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Where does photons come from and disappear to? Can photons be destroyed and created? Without atoms would photons exist? What other ways then from atoms can photons be made?

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    $\begingroup$ Yes, photons can be "destroyed" and created. $\endgroup$
    – Danu
    Jan 31, 2016 at 11:44
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    $\begingroup$ This one might help a bit: physics.stackexchange.com/q/168684 $\endgroup$ Jan 31, 2016 at 11:45
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    $\begingroup$ Reasonable question. An unusual answer see here physics.stackexchange.com/questions/168684/… . Unfortunately it is without any criticism downvoted so it is not possible to see, what is wrong. $\endgroup$ Jan 31, 2016 at 12:08
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    $\begingroup$ @HolgerFiedler The problem with that answer is that we already have a quantum theory of radiation that has been verified to an enormous degree of precision ... perhaps (and arguably) standing with special relativity as the top two best-tested theories. Your ideas don't improve on what we already have. $\endgroup$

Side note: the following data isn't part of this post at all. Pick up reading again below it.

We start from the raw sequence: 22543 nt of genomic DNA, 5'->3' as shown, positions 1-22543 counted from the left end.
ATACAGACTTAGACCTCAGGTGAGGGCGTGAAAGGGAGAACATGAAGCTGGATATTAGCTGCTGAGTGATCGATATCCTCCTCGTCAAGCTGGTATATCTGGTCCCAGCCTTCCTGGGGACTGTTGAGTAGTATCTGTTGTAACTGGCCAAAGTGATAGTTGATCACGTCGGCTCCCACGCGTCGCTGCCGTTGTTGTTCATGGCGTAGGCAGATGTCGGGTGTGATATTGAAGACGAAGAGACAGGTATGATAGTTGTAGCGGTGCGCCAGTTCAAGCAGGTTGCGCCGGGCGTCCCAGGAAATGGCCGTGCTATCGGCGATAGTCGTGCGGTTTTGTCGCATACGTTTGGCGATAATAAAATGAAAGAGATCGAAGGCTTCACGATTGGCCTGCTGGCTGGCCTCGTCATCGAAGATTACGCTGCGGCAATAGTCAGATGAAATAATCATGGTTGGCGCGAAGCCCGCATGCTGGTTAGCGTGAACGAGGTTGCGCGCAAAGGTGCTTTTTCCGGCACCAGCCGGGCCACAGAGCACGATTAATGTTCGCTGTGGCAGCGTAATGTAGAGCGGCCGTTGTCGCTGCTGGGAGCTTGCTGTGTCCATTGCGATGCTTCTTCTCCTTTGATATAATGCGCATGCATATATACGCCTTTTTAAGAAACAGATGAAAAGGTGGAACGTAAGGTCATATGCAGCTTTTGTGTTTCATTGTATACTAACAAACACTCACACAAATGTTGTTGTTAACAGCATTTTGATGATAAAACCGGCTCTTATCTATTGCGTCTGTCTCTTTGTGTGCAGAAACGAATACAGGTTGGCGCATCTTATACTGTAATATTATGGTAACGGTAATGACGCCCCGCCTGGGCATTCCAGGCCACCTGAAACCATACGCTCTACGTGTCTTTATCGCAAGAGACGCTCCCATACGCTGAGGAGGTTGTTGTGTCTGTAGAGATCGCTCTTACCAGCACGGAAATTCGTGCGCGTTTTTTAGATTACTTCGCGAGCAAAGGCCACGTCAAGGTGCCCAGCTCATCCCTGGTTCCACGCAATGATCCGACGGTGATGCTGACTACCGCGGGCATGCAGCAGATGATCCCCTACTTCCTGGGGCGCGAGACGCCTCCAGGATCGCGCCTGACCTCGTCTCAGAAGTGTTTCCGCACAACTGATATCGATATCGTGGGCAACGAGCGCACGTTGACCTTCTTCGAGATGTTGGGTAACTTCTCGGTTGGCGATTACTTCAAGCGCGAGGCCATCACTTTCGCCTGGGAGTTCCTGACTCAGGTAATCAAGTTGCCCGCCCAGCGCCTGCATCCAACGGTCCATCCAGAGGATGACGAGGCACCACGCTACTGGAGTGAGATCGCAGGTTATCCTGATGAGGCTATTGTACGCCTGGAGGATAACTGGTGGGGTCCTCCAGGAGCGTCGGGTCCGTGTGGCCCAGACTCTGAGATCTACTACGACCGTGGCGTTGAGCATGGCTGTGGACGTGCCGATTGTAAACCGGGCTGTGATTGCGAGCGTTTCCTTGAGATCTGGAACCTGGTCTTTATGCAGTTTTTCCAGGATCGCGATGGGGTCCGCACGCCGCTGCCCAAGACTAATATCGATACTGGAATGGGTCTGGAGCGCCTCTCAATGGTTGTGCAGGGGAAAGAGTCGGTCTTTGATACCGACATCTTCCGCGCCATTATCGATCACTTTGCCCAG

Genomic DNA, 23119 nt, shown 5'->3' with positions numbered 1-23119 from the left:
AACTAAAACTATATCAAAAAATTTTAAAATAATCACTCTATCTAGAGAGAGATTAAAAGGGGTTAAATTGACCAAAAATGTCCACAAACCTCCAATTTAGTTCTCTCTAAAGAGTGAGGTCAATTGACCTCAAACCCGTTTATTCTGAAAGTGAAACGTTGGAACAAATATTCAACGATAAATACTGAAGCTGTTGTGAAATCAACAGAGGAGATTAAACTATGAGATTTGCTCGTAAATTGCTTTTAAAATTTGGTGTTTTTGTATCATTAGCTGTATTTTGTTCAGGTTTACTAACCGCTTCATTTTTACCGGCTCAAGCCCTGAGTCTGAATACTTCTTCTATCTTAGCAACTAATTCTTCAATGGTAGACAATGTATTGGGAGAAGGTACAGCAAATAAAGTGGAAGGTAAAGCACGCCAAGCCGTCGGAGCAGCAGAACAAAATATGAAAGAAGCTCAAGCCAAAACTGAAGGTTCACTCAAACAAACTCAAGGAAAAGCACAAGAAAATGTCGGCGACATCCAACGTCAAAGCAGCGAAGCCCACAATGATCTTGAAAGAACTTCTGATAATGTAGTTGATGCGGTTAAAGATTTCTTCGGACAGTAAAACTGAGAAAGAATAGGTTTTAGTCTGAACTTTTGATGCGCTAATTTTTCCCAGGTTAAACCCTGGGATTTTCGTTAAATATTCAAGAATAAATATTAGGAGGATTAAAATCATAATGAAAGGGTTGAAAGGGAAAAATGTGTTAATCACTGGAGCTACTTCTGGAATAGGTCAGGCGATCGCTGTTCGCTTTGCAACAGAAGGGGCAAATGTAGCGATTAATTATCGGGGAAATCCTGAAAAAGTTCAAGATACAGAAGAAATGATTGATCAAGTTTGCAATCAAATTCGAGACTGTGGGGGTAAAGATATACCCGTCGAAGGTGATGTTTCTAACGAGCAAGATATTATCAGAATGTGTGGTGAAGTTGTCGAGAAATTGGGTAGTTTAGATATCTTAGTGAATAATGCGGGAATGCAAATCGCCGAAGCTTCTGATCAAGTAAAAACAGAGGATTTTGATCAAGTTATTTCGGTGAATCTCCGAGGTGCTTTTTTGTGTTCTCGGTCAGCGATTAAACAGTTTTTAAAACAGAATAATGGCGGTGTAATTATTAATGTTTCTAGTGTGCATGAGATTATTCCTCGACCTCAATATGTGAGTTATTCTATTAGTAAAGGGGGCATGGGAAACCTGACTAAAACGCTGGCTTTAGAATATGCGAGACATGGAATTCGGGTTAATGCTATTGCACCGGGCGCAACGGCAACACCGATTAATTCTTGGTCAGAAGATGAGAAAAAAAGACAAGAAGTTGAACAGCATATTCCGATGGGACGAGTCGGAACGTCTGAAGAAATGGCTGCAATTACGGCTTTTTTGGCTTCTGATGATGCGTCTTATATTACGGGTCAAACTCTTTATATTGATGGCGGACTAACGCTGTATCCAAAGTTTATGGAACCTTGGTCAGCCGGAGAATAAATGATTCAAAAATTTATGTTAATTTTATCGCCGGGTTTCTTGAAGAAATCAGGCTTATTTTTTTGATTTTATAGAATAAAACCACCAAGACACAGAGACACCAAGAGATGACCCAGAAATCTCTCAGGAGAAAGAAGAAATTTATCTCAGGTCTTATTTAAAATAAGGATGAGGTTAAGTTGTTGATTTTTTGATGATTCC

– garyp
    Jan 31, 2016 at 16:03
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    $\begingroup$ In the case of the comment above "unusual" means "not even wrong". $\endgroup$ Jan 31, 2016 at 17:13

1 Answer 1

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Photons mediate the electromagnetic force. Atoms are not necessary for photons to exist. You just need charged particles (electrons, protons, etc) to interact with each other from a distance.

There are many ways for a photon to be created and destroyed. Depending upon its wavelength, as it propagates in free space , it could "disappear" and a pair electron-positron could be created in its place. An atom could absorb it, and if it is part of a solid, it could couple its excited energy to a phonon and then create heat.

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  • $\begingroup$ @igael could you help in restructuring my question so I can reopen it? $\endgroup$
    – Muze
    Mar 30, 2016 at 18:43
  • $\begingroup$ could you help in restructuring my question so I can reopen it? $\endgroup$
    – Muze
    Mar 30, 2016 at 18:44

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